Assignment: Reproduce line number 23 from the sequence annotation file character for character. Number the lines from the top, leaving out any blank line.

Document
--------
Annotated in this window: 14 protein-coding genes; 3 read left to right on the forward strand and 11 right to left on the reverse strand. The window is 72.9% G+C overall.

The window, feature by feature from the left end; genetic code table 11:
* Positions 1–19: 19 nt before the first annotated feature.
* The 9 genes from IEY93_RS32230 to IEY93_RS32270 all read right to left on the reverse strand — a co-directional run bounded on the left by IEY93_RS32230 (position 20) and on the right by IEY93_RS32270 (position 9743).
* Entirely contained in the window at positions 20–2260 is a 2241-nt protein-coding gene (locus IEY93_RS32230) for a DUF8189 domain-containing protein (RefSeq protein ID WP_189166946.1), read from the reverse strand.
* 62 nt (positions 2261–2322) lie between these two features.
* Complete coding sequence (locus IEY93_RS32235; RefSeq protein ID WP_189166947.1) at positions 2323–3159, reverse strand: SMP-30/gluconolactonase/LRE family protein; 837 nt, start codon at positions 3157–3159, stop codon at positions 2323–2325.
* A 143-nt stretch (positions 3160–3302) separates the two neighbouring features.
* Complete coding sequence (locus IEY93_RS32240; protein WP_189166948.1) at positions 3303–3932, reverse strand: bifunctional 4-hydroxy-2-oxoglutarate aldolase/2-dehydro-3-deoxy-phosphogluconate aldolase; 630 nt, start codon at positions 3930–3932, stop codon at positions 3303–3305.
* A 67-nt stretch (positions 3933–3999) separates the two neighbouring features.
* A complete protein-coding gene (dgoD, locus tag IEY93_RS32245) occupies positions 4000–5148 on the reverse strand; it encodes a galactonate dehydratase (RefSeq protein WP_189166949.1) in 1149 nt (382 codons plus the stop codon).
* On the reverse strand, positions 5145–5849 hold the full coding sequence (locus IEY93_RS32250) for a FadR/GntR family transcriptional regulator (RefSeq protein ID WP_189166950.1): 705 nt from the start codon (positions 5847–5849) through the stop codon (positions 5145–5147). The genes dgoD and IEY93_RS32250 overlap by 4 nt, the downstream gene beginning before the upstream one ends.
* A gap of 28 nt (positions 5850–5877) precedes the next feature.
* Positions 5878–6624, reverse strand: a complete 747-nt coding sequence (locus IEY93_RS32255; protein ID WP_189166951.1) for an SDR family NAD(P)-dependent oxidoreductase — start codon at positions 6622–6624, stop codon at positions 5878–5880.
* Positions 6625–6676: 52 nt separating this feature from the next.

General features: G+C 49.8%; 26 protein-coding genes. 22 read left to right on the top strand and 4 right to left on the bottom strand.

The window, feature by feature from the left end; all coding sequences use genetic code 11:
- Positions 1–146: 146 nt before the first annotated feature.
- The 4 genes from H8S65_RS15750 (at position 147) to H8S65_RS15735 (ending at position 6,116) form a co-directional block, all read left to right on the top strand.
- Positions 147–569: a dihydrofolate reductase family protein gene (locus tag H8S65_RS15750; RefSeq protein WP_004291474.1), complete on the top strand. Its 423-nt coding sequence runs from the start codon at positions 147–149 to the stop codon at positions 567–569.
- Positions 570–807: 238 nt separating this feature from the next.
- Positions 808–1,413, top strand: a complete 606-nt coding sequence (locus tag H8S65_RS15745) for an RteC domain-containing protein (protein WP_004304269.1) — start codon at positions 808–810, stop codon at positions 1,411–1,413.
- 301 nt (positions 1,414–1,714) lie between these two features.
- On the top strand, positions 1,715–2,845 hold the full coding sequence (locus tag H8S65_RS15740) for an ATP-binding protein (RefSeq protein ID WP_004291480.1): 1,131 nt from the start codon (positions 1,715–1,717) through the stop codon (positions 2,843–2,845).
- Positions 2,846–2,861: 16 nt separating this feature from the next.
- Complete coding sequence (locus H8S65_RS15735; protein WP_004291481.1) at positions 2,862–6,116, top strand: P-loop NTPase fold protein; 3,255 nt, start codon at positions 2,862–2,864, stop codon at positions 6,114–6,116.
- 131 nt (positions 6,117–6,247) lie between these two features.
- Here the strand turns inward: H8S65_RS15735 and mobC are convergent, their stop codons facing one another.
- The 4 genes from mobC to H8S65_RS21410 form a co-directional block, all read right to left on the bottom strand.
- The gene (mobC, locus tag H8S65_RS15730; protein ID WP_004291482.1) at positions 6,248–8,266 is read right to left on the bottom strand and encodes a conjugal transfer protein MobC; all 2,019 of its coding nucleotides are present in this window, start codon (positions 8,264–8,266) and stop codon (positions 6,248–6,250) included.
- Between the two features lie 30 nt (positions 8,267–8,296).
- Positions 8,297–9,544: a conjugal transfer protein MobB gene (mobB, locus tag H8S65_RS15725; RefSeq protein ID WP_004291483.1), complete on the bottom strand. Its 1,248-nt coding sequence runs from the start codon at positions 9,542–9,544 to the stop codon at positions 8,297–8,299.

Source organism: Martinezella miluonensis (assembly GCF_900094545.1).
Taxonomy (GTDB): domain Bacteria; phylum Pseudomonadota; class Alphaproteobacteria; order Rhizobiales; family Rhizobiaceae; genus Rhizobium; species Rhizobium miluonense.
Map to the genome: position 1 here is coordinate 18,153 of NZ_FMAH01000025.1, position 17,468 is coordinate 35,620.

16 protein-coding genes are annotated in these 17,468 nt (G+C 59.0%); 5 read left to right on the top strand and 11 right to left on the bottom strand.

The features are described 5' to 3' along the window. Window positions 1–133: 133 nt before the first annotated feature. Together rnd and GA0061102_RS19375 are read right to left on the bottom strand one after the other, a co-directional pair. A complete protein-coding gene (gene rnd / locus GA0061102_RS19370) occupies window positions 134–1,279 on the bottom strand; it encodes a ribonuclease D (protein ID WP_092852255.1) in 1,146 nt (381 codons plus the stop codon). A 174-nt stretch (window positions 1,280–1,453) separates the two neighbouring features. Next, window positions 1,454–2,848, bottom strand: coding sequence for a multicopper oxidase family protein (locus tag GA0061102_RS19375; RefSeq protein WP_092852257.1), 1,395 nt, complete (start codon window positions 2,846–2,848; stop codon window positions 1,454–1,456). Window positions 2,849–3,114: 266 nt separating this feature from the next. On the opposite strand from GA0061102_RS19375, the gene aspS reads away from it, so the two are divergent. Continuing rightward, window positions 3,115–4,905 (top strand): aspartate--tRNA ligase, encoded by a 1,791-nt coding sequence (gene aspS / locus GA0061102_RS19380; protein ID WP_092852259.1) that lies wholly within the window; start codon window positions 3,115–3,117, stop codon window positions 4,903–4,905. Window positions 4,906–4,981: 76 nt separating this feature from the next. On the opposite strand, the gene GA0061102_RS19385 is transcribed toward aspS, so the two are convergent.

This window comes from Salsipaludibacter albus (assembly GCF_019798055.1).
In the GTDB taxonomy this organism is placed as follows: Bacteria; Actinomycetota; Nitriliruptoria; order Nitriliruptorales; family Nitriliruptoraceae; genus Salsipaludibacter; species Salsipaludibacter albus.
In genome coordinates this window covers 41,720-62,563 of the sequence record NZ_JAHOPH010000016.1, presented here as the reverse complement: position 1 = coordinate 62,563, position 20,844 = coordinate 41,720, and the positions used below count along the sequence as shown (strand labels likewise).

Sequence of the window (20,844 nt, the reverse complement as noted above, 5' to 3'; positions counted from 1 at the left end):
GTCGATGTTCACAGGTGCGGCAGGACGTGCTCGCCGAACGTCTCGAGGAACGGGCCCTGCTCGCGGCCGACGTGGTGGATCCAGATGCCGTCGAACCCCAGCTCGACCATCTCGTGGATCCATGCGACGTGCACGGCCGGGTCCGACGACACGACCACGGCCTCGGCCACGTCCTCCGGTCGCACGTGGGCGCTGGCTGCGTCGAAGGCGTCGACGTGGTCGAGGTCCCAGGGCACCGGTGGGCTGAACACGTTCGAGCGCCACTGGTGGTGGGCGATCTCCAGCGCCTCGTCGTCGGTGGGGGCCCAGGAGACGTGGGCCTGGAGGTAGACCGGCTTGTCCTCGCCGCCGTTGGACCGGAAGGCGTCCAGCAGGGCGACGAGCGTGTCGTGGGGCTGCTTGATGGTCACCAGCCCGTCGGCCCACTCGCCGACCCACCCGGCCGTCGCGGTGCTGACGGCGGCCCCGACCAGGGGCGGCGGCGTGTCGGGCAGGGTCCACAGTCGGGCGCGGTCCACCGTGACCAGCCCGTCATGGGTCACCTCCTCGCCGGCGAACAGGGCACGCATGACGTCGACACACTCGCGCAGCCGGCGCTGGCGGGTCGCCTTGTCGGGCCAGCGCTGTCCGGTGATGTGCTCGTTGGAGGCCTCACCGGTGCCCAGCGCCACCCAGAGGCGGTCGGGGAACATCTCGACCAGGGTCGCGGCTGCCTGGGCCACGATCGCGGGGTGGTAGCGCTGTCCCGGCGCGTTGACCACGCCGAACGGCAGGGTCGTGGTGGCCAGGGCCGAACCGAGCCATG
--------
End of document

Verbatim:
- 301 nt (positions 1,414–1,714) lie between these two features.